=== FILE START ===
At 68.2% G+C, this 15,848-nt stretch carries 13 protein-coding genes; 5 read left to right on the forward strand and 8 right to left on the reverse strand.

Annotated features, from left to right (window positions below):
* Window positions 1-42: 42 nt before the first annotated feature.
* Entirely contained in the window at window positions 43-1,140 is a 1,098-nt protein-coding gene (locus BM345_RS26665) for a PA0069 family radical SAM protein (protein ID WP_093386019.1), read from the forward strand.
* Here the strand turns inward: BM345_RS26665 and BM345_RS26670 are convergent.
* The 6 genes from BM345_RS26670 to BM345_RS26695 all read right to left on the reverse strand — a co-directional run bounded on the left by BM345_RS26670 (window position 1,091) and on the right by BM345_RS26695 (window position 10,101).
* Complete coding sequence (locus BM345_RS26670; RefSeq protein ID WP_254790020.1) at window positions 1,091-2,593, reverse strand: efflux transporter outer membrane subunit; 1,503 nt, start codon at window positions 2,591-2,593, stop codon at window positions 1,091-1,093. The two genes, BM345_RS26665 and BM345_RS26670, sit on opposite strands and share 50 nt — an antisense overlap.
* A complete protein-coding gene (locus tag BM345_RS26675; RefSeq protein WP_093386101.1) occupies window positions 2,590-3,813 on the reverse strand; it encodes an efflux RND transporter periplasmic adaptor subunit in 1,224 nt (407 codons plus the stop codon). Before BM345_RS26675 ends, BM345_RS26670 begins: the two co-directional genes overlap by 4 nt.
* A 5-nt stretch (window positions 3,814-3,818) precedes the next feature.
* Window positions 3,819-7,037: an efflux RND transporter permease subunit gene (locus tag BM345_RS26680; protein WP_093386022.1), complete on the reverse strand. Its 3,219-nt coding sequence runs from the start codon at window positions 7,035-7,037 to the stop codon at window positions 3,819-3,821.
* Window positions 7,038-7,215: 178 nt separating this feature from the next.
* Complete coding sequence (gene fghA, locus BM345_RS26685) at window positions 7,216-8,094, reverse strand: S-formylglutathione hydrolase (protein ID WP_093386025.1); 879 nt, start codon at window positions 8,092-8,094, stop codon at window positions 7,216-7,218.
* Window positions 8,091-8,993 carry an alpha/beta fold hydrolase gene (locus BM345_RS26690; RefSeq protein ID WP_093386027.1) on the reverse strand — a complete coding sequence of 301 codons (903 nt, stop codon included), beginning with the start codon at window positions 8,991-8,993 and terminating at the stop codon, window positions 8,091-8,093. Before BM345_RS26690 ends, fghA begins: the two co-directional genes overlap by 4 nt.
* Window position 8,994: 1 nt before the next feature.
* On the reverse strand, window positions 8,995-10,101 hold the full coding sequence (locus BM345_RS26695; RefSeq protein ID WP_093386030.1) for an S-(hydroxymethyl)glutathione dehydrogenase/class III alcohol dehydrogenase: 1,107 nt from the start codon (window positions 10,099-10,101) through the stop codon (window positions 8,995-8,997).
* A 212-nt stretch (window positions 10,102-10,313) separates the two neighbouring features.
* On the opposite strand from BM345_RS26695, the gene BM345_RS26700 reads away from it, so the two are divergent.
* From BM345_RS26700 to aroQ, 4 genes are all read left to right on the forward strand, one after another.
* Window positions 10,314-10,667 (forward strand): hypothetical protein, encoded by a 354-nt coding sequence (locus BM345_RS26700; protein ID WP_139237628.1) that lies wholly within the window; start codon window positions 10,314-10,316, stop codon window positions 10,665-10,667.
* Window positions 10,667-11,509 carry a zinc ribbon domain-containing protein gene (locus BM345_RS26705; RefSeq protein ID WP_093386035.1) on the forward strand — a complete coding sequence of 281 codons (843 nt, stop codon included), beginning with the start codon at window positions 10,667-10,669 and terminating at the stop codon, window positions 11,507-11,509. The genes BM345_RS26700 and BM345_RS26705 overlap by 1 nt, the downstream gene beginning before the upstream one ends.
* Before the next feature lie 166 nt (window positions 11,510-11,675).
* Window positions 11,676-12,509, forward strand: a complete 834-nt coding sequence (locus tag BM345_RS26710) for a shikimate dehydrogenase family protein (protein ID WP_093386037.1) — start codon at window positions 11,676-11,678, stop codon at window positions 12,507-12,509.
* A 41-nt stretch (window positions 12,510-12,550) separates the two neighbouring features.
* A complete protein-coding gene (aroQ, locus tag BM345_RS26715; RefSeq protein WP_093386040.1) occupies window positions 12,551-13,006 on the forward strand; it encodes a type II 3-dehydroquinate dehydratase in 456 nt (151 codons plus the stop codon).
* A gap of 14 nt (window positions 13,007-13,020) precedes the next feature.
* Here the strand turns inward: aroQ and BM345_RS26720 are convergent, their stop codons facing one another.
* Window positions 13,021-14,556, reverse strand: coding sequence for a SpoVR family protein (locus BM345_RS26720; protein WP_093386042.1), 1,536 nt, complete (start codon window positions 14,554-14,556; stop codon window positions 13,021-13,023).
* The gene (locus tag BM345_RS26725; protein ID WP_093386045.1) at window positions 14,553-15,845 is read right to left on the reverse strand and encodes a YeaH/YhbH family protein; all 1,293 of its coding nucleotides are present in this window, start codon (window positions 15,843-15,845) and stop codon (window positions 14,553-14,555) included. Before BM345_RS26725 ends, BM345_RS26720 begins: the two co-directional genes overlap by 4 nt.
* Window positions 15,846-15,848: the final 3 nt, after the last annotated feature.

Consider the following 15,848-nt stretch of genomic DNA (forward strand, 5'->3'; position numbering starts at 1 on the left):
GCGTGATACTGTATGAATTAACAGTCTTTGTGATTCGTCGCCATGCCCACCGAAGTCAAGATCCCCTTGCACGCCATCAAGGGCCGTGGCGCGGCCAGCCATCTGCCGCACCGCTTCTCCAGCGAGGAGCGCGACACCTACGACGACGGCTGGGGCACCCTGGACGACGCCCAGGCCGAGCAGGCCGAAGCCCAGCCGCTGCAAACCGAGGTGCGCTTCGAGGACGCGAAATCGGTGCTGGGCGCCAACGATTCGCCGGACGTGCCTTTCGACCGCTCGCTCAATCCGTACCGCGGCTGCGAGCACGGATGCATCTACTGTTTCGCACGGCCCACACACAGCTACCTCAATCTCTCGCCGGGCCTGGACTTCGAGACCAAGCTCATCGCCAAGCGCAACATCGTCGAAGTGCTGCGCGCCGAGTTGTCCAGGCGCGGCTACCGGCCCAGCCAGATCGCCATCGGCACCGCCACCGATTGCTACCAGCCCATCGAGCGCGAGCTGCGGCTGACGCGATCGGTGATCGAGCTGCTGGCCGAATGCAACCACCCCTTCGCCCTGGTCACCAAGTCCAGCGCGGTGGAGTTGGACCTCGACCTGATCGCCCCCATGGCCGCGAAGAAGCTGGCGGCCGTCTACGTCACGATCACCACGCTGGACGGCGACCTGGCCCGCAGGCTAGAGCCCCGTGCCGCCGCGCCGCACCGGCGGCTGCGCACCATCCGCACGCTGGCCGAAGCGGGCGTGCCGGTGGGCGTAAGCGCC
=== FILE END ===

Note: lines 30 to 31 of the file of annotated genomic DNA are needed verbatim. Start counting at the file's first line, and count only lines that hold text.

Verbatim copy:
Consider the following 15,848-nt stretch of genomic DNA (forward strand, 5'->3'; position numbering starts at 1 on the left):
GCGTGATACTGTATGAATTAACAGTCTTTGTGATTCGTCGCCATGCCCACCGAAGTCAAGATCCCCTTGCACGCCATCAAGGGCCGTGGCGCGGCCAGCCATCTGCCGCACCGCTTCTCCAGCGAGGAGCGCGACACCTACGACGACGGCTGGGGCACCCTGGACGACGCCCAGGCCGAGCAGGCCGAAGCCCAGCCGCTGCAAACCGAGGTGCGCTTCGAGGACGCGAAATCGGTGCTGGGCGCCAACGATTCGCCGGACGTGCCTTTCGACCGCTCGCTCAATCCGTACCGCGGCTGCGAGCACGGATGCATCTACTGTTTCGCACGGCCCACACACAGCTACCTCAATCTCTCGCCGGGCCTGGACTTCGAGACCAAGCTCATCGCCAAGCGCAACATCGTCGAAGTGCTGCGCGCCGAGTTGTCCAGGCGCGGCTACCGGCCCAGCCAGATCGCCATCGGCACCGCCACCGATTGCTACCAGCCCATCGAGCGCGAGCTGCGGCTGACGCGATCGGTGATCGAGCTGCTGGCCGAATGCAACCACCCCTTCGCCCTGGTCACCAAGTCCAGCGCGGTGGAGTTGGACCTCGACCTGATCGCCCCCATGGCCGCGAAGAAGCTGGCGGCCGTCTACGTCACGATCACCACGCTGGACGGCGACCTGGCCCGCAGGCTAGAGCCCCGTGCCGCCGCGCCGCACCGGCGGCTGCGCACCATCCGCACGCTGGCCGAAGCGGGCGTGCCGGTGGGCGTAAGCGCC